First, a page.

Declining economy in China through the lens of the Lunar New Year pork market.

Over the past few months, the pork market in China has been sluggish due to low demand, but the noteworthy thing is that this situation continues as the Lunar New Year approaches...


Preparing for the Lunar New Year, the most important festival of the year, pork is an essential food for Chinese families. Symbolizing prosperity and abundance, pork is used in countless dishes. However, at the Xinmin market in Beijing, vendor Wu Aizhen is struggling. Despite a 20% decrease in pork prices compared to last year, she is only selling about 70% of the usual amount of meat during the holiday season.

According to Bloomberg, the pork market in China has been sluggish for months due to low demand. However, what is noteworthy is that this trend continues during the peak season, indicating weak pork consumption and excess supply in the world’s second-largest economy. In addition, declining wages have dealt a strong blow, forcing households to tighten their spending.

“It’s very difficult to raise prices this year, even approaching the Lunar New Year,” said Wu, who has been selling pork at Xinmin market for 20 years.

A few hundred kilometers away in the east, butcher Gong Cheng is also worried. He said that in the past, migrant workers – a vital workforce in the construction and textile industries – would spend an average of 1,000 yuan ($140) per household to buy pork and make sausages for the Lunar New Year. However, this year, they only spend 300 yuan or even nothing on this type of food.

“It’s clear that the demand for pork consumption has not increased in line with supply since China reopened after the Covid-19 pandemic last year, even though the number of diners has increased. Despite the bleak data, farmers are still increasing pig herds to compensate for the losses caused by African swine fever,” said Duncan Wrigley, chief China economist at Pantheon Macroeconomics.

Pork at a wholesale market in Beijing, China. Photo: Bloomberg.

China accounts for nearly 50% of global pork consumption and production. Every year, people in China consume more than 5 times the amount of pork compared to the United States. However, last year, the consumption of this food in the country with a population of billions decreased by 1 million tons to nearly 54 million tons, according to data from Shanghai JCI. Although not sudden, this is a significant decline as Chinese families are expected to eat and entertain more after the pandemic, and pork supply has also increased considerably.

This situation adds another gray area to the worrying inflation picture of the world’s second-largest economy. Food accounts for about 20% of China’s Consumer Price Index (CPI), with pork accounting for a significant proportion. In December 2023, China’s CPI fell for the third consecutive month, and this trend is expected to continue into this year.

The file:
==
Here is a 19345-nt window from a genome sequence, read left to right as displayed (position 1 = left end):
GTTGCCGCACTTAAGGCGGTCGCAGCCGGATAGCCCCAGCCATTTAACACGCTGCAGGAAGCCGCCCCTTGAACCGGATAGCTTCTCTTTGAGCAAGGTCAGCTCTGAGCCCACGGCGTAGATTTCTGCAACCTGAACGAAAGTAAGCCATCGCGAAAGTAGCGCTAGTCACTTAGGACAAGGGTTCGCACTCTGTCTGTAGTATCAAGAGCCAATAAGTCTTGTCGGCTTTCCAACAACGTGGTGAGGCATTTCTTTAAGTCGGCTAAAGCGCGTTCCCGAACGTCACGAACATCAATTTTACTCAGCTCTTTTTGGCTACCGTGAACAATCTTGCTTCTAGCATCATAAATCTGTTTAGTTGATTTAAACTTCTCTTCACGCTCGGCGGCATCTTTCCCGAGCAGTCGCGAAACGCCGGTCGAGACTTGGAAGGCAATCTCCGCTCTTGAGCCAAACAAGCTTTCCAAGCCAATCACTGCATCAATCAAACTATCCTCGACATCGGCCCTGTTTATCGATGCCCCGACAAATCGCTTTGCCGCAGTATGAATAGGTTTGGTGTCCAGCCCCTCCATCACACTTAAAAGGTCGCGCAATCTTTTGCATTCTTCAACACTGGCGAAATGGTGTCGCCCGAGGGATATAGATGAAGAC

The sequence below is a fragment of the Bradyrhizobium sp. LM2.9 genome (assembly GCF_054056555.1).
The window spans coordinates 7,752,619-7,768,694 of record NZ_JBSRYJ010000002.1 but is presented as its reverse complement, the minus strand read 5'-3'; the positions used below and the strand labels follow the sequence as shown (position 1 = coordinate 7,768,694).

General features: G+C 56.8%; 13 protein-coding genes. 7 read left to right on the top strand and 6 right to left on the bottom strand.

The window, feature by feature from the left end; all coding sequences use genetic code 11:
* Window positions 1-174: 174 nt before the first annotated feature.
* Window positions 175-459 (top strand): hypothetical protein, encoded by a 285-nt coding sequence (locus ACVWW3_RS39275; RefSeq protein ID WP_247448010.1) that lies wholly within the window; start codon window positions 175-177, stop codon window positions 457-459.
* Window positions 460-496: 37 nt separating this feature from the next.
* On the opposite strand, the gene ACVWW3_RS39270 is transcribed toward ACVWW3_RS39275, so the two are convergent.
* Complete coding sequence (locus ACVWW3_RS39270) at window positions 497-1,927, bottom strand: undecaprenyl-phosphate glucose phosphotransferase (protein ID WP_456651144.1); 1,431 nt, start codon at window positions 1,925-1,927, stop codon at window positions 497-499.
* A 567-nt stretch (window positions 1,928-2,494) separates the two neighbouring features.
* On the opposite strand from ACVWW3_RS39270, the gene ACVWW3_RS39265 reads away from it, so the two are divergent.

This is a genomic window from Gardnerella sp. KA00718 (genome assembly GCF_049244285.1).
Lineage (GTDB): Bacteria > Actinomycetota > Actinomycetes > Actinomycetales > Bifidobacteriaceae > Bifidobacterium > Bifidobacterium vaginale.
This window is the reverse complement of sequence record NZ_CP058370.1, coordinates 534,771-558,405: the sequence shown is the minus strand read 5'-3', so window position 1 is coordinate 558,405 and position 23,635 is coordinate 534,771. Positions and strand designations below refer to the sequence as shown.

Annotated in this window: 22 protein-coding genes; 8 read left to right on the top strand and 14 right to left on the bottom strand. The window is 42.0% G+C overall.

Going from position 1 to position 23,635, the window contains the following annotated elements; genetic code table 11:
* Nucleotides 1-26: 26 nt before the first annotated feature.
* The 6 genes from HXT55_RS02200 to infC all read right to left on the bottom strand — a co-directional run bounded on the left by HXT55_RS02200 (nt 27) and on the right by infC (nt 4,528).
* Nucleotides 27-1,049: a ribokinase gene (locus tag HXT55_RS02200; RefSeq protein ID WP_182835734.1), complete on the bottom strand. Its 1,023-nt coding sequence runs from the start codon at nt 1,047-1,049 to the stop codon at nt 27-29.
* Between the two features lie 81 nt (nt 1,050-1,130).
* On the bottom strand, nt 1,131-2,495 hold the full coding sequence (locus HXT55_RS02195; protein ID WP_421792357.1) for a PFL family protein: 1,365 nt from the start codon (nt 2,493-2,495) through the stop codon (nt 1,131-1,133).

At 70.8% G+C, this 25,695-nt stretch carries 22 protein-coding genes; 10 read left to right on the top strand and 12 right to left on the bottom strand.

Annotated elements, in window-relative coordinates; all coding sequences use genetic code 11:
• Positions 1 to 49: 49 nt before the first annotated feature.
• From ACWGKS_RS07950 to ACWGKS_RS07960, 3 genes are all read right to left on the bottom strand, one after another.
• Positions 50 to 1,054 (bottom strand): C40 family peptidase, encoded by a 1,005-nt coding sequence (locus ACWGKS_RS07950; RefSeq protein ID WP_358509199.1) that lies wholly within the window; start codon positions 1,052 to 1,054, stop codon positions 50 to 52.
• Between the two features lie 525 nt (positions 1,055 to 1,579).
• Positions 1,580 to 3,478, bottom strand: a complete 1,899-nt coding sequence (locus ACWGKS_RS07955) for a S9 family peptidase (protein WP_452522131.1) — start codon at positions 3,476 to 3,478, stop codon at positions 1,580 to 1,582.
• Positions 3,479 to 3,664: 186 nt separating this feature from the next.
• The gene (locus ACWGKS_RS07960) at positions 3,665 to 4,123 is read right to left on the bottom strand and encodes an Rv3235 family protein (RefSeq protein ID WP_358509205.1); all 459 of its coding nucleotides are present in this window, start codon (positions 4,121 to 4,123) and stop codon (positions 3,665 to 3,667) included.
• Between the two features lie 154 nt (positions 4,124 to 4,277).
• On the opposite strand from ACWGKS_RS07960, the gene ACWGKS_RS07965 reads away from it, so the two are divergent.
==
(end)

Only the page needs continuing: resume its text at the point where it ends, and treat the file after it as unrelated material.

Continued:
“The decline in pork consumption is worrisome among low-income consumer groups,” said Darin Friedrichs, co-founder and research director of Sitonia Consulting, a specialized agricultural consultancy in China.

“If you talk about someone working in a bank in Shanghai, they’re fine, they go out and spend money. But in a large proportion of the economy, immigrant workers and manual laborers are not stable at all and they are cutting back significantly,” Friedrichs added.

In a city in Guangdong – a province with a developed economy in China – Li Fumin, manager of more than a dozen self-service restaurants catering to tens of thousands of migrant workers, is worried that he may have to close the restaurants because customers are now opting for cheaper vegetable dishes instead of pork.

“Everyone is struggling to make money, so customers are eating less meat,” Li said. His restaurants have stopped selling expensive items like beef and lamb.

This change in taste, along with changes in eating and entertainment habits, is taking place after years of growth and modernization in China – a period during which the country often faced pork fever and had to take measures to ensure the security of the supply, such as building high-rise pig farms.

Last month’s data showed that China’s pork production in 2023 was the highest in 9 years. Last year, the Chinese government had to intervene 3 times by purchasing pork for strategic reserves to push up prices.

According to Even Pay, an agricultural analyst at Trivium China, the decline in pork consumption creates a “vicious circle” as this increases the supply entering the market.

“For example, livestock companies wait to sell pigs around the Mid-Autumn Festival or in the October holidays, hoping to get higher prices by feeding pigs for longer, but then they sell larger pigs at lower prices,” Pay pointed out.

This situation affects small livestock farming households the most – a group that accounts for about 40% of China’s total pig population.

“This is the first time in my farming career that I have witnessed such large losses,” said Dan Lu, a pig farming expert in southern China. For every 10 small livestock farming households he is in charge of, one has to close down the farm.

Large-scale pig farms are also not immune to the crisis. Fujian Aonong Biological Technology Group, a pig farming facility, announced last week that it may delist from the stock market in the coming years due to consecutive losses caused by low pork prices. Other pig farming companies have either been acquired or sold assets to raise money.

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